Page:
The year 1981 was a heady one for practitioners of performance and conceptual art: Laurie Anderson's "O Superman" improbably reached number two on the UK pop charts and Yoko Ono was bigger than Judas (if not, perhaps, than Mark Chapman.) Meanwhile, in the podunk brackwater of Vancouver, at the Emily Carr Institute of Art + Design, in a diverse local musical context of Skinny Puppy predecessor Images in Vogue, 54-40, Loverboy, and D.O.A. (perhaps taken in at the Smilin' Buddha Cabaret) art student Anthony Seto stayed behind after class penning song lyrics for a non-existent pop music group: "The Pseudos." Since a consummate artist will permit only their imagination, rather than their formal talent, affinity for the medium or compositional abilities, to be their overarching constraint, it was of no great concern to any party involved that neither Anthony nor his classmates / bandmates could sing, read music or play any instruments - for as anyone who has ever filled out an artist's statement card will vouch, it's the intent that counts; execution of the concept is the concern of the lowly craftsman, not that of the lofty artist.

In this case, the intent had everything to do with the blatant trappings and posturings of an poseur avant-garde art-rock music group (think the decline of Andy Warhol's Factory) and, as with many bands, nothing at all to do with the music. Isn't that great? After all, what could be more avant-garde (avant-avant-garde?) than poking fun at the avant-garde? {Waitasec, that's a traditionally conservative, bourgeois response.} {Ah, but only when motivated by ignorance, to things they don't understand and don't care enough to try to! This isn't ridicule, it's satire! How, er, trenchant.) So instead of learning how to play instruments they learned about foppish hairstyles, chic second-hand clothing, behaving in a surly manner when interviewed, perfecting the strung-out manner of a jonesing junkie and infuriating moves such as "playing" with your back to the audience while you lip-synch. Lip-synch? The silence of a mime is not a traditional quality of most musical groups, nor is the cacaphonic racket of evident ineptitude. A prerecorded show seemed like a good workaround to keep the ears of the audience entertained by hearing music recorded by other, actual, musicians, intended for the Pseudos (as in, "not actual") to "perform" to.

Twenty years later, Anthony's art school training had been serving him well as a graphic designer, contributing work to album and CD sleeve designs and posters for gigs, all of which put him in contact with many people who not only know how to play their instruments, but make a living doing so. Recalling his earlier whimsical project in art school, he resolved to pick it back up and carry it through to a final conclusion; rejecting the ephemerality of performances, he pitched to his musical clients a studio recording of Pseudos material, plotted along an imaginary timeline of the band's history, culminating in an actual album release that the band that never was might live evermore in the music collections of a handful of assorted hipsters across the globe.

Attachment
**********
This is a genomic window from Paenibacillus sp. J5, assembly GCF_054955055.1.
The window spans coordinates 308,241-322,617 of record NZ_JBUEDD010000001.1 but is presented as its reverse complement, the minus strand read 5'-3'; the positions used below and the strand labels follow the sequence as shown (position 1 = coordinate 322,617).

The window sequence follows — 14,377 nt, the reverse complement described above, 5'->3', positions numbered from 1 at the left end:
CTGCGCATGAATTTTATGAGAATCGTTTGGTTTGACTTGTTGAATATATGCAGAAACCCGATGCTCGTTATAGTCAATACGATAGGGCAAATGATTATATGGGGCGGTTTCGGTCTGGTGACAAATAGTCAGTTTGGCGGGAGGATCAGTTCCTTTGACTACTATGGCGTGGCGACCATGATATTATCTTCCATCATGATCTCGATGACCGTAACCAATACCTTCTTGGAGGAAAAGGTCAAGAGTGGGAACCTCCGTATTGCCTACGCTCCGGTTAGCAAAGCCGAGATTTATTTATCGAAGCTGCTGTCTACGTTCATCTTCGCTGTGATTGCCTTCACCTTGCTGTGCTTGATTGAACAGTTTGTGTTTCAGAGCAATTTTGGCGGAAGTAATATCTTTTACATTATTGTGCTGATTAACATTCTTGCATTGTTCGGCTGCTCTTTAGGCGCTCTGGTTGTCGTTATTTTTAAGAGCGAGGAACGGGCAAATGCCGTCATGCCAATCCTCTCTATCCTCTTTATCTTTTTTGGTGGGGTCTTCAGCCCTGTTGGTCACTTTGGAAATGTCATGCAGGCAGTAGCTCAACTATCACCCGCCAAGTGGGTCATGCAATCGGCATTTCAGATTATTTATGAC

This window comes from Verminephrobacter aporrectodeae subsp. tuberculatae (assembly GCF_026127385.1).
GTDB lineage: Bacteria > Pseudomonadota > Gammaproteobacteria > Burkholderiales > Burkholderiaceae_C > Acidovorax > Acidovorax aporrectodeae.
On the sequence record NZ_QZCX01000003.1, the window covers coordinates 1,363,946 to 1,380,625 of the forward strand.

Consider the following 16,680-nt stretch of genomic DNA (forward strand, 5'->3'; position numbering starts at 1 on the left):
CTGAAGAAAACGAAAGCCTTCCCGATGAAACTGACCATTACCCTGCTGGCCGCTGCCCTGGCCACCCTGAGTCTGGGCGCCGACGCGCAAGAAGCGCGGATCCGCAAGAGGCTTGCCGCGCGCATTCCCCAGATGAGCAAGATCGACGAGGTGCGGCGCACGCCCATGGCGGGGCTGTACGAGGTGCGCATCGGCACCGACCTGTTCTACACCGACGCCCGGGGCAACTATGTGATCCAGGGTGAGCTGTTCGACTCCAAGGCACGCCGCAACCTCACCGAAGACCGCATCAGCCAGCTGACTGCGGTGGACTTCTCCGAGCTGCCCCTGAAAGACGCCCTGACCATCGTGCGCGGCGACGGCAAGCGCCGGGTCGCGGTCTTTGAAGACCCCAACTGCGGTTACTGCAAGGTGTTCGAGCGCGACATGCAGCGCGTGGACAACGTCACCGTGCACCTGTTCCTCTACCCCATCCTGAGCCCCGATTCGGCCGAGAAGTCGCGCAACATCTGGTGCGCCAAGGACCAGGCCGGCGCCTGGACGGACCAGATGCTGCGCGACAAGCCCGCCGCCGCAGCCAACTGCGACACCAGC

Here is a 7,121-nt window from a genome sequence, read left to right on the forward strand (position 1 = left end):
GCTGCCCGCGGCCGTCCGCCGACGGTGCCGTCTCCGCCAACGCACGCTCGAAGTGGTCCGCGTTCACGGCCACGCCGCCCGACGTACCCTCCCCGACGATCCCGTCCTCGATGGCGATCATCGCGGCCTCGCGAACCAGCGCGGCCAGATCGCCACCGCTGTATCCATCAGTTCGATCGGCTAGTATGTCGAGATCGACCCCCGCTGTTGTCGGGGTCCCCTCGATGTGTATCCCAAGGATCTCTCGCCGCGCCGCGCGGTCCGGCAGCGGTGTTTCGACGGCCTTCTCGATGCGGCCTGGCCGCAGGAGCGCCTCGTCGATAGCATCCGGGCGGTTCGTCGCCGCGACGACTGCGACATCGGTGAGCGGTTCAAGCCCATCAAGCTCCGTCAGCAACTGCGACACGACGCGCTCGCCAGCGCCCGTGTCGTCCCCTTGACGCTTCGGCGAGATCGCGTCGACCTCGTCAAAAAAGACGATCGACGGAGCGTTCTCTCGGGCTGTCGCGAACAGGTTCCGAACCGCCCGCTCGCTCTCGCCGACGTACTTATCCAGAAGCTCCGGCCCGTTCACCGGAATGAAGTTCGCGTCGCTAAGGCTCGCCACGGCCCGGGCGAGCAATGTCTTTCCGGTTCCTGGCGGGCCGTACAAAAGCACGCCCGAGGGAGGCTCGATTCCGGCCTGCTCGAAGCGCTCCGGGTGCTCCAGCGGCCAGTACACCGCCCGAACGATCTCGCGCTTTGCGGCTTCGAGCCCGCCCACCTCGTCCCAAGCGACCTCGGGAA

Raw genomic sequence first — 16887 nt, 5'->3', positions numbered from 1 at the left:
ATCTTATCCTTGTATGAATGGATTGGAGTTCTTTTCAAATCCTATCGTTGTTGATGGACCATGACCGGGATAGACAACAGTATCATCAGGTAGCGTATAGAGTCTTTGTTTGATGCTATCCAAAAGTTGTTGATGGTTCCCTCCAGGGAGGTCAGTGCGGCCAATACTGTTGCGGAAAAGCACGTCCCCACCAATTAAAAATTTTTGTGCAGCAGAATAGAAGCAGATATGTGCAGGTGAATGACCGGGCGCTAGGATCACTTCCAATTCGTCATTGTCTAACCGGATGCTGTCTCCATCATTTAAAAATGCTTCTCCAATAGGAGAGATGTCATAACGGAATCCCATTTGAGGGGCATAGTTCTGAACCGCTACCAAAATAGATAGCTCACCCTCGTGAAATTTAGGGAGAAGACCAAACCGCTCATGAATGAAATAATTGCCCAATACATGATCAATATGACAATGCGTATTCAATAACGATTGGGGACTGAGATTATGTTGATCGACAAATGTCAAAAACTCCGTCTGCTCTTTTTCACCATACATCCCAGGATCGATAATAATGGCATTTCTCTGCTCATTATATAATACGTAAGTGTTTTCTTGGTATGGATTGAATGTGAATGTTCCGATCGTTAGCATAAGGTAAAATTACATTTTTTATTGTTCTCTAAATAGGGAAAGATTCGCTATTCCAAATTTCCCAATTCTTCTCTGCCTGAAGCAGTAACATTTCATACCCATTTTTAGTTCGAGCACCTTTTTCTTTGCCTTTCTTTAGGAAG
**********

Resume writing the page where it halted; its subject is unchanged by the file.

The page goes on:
That-all establishing context belongs in a node named "The Pseudos", about the band; however, you people demand explication and what (eventually) lies below is the song whose lyrics I wanted to node when I started writing. Whatever is a girl to do? Perhaps I will eventually split these up.

I was first exposed to the Pseudos' meme at the 2001 Artropolis exhibition, where Anthony's artist's statement (accompanying three song fragments and various "inauthentic" band paraphernalia - posters, t-shirts, ticket stubs and the like) reads somewhat tersely:

Real songs by Fictional Band. Critical art evaluation as an exercise in definition and logic. Ironic content=Serious art. Sincerity=Critically Unimportant. Pseudo=Sham. Sincere=Honest. Sincerely by the Pseudos=Ironic Intent. Pseudos CD=Serious Art. Serious Art=Sham.
A succinct summation of the original intent behind the work. I slipped on the headphones and thrilled to the following 3:51 song, described as a "Valentine to an aspiring dilettante with... je ne sais quoi. (1982 single.)"

What gets me about it? In short, it's the way he keeps saying "avant-garde" when what he's describing clearly runs the gamut of dubious merits from irrelevance all the way to pretention. He demonstrates My reasons for loving my baby are fundamentally misplaced, if not wholly bogus, but the naive power of love - I interpret this as being this way because I desire it to be so - fills him with such exuberance that even though he must be aware of the vast gulf between his premises and his conclusion, he doesn't care. That's an ironical, cynical, nihilist, punky art-school sensibility for all of us.

For those of you surfing with Macromedia Flash-enabled browsers, you can hear a portion of this song offered as the first selection at - those who aren't are doomed to pine after Xenex's monopolising of the Ereneta collaborative mix-tape on which a copy of it also resides.
Full credits for the version on the Pseudos' album lostsongs lostdreams include Craig Northey on vocals, Scott "Jack" Macleod on lead guitar, Jon Card on drums, Bob Patterson on bass, Gord Nicholl on keyboards, Chris Grove on saxophone, and Anthony Seto, Buck Cherry and Randall T. Carpenter doing the backing vocals. It was recorded at East 3rd Ave. Productions in Vancouver, Canada, where it was produced by Randall T. Carpenter, recorded and engineered by Gord Nicholl.
As I have no baby, my baby is not avant garde. (barring that the minimalist baby is the most avant garde of all - me, I'd settle for an abstractly expressionist baby.)

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